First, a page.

You’re Nothing Special season 1 review – a witchy teen series fails to cast a spell

September 2, 2022
Jonathon Wilson 0
Netflix, Streaming Service, TV, TV Reviews
2.5

Summary

You’re Nothing Special fails to cast a spell, instead being content as a middling but inoffensive teen drama.

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2.5

Summary

You’re Nothing Special fails to cast a spell, instead being content as a middling but inoffensive teen drama.

This review of the Netflix series You’re Nothing Special season 1 is spoiler-free. 


Given the depth and breadth of Netflix’s young-adult catalog, it’s difficult to imagine how a show like You’re Nothing Special hopes to stand out. That title applies to the six-episode teen drama itself, a run-of-the-mill coming-of-age story about a young girl who finds herself – and more than she bargained for – in the vaguely supernatural reputation of her grandmother.

The vague overarching plot of Estíbaliz Burgaleta’s show is a young girl named Amaia returning to the small hometown of her mother and discovering that her grandmother had something of a reputation for witchcraft. But the stakes never really raise beyond that. It isn’t about magic and cauldrons and black cats, per se, but about a somewhat lost young woman toiling and troubling to find an identity of her own.

This is evident right from the off. The teasing “this is still to come” framing device is Amaia getting a drink thrown on her face. The fate of the world is hardly at stake. The “witchcraft” is really an identity metaphor, a way to both stand out and fit in.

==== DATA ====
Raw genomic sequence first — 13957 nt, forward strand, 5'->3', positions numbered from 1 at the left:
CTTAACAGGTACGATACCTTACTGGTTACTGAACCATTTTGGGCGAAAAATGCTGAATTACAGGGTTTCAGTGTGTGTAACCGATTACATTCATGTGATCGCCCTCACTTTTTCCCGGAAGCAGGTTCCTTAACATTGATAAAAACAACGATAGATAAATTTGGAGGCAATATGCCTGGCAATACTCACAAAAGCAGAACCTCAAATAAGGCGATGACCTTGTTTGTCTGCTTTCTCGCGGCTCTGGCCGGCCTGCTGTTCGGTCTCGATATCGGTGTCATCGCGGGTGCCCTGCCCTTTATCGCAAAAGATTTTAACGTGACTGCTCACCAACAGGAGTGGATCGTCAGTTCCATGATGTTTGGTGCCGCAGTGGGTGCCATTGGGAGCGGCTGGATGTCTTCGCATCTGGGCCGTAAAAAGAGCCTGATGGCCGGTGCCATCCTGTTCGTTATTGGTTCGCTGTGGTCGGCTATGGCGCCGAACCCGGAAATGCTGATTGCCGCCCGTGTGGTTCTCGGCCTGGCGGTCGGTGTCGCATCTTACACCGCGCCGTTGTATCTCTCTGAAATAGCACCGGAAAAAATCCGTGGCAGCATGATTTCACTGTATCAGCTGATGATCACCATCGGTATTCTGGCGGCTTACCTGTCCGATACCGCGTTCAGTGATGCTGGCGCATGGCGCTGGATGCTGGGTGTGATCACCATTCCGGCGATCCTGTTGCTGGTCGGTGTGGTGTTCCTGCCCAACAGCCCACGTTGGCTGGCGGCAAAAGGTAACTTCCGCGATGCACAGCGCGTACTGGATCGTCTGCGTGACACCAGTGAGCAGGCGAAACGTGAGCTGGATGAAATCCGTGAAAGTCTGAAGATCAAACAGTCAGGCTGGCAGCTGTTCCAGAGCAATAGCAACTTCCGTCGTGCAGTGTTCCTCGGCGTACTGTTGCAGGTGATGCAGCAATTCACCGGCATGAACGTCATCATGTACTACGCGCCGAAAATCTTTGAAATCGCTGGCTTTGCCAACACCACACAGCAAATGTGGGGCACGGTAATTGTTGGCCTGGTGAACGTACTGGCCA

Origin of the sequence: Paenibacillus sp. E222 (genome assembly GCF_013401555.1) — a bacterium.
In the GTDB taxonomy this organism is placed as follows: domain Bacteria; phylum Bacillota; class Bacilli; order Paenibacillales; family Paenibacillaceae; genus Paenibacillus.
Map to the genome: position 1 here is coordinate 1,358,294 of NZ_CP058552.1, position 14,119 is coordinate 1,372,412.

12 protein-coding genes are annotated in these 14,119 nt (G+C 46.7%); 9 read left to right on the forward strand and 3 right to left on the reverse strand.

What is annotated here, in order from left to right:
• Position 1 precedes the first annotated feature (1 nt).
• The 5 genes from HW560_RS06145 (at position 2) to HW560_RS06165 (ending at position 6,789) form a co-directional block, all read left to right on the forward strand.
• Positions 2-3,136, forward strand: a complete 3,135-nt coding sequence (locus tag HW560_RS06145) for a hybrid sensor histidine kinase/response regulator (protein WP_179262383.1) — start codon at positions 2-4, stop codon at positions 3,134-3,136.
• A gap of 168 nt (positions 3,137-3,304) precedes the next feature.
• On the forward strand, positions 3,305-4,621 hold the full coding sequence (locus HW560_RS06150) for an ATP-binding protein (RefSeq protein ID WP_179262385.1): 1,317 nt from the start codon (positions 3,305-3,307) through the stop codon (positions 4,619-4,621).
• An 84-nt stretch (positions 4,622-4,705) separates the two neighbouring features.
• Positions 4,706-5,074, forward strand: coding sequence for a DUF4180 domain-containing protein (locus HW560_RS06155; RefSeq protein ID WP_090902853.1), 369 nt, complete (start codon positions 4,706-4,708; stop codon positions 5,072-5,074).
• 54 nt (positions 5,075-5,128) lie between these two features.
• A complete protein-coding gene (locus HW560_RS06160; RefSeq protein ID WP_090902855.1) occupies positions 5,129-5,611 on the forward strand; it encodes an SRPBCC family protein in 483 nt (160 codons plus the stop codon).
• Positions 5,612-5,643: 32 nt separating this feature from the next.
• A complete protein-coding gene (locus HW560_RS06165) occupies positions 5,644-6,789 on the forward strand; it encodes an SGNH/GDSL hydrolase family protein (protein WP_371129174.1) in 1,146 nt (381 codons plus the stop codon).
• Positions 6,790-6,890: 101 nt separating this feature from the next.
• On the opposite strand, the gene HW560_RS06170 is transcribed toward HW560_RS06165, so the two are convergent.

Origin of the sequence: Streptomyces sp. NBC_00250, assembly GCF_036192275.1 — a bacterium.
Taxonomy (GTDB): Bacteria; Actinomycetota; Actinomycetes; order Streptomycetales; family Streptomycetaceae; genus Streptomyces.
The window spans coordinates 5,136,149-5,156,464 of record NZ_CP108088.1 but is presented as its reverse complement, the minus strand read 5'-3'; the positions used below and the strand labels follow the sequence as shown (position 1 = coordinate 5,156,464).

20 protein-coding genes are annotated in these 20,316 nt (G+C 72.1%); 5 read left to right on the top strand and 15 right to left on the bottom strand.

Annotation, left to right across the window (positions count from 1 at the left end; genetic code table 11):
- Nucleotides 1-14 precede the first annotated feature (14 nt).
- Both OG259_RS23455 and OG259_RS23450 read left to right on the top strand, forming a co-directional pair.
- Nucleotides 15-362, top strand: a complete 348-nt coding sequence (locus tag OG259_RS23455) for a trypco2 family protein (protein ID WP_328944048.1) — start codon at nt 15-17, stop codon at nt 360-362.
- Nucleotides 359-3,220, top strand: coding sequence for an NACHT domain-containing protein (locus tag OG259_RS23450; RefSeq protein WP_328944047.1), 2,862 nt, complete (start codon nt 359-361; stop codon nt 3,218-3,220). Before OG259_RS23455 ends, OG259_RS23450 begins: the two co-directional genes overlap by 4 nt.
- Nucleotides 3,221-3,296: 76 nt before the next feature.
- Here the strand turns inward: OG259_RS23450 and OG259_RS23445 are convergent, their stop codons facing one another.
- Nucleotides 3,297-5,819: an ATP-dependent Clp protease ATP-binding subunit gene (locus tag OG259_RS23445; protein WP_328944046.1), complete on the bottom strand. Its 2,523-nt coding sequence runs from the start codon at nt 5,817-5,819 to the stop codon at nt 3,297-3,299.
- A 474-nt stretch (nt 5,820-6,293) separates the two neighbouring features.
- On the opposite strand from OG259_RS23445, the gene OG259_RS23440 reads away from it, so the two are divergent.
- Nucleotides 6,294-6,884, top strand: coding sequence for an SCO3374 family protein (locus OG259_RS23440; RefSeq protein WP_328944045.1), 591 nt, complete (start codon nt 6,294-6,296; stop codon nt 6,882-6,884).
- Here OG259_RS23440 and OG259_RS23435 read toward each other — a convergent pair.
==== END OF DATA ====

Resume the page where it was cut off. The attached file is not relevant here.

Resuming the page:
Amaia isn’t necessarily likable either. She starts out as kind of a brat but softens in the company of her similarly ostracised new friends. The relationship dynamics here are fairly compelling and the main reason to keep watching. Amaia’s narration feels trite and heavy-handed, but you get used to her presence and constant observations after a while. Cracking a window into her thought processes allows you to relate to her a little.

Of course, you’ll relate better if you’re similarly aged or have been in similar circumstances; there’s an awkward teenager mold here that Amaia fits very neatly into, and the relatability factor is going to be strong for the particular demographic that You’re Nothing Special is clearly aimed at. Needless to say, that isn’t me, but I can appreciate the appeal and the subtle use of supernaturalism to underscore points rather than make them.

The process is fine, in other words. Amaia has a decent arc that allows her to find herself and a decent social circle through light genre elements and a predictable, thankfully brief plot. There’s an obvious championing of the underdog and the ostracised, which is appreciated, and it’s a nice-looking show if you’re into that kind of thing. So, while there’s nothing to write home about here, on a relatively quiet streaming weekend you might just be looking for something not particularly special.

You can stream You’re Nothing Special season 1 exclusively on Netflix.

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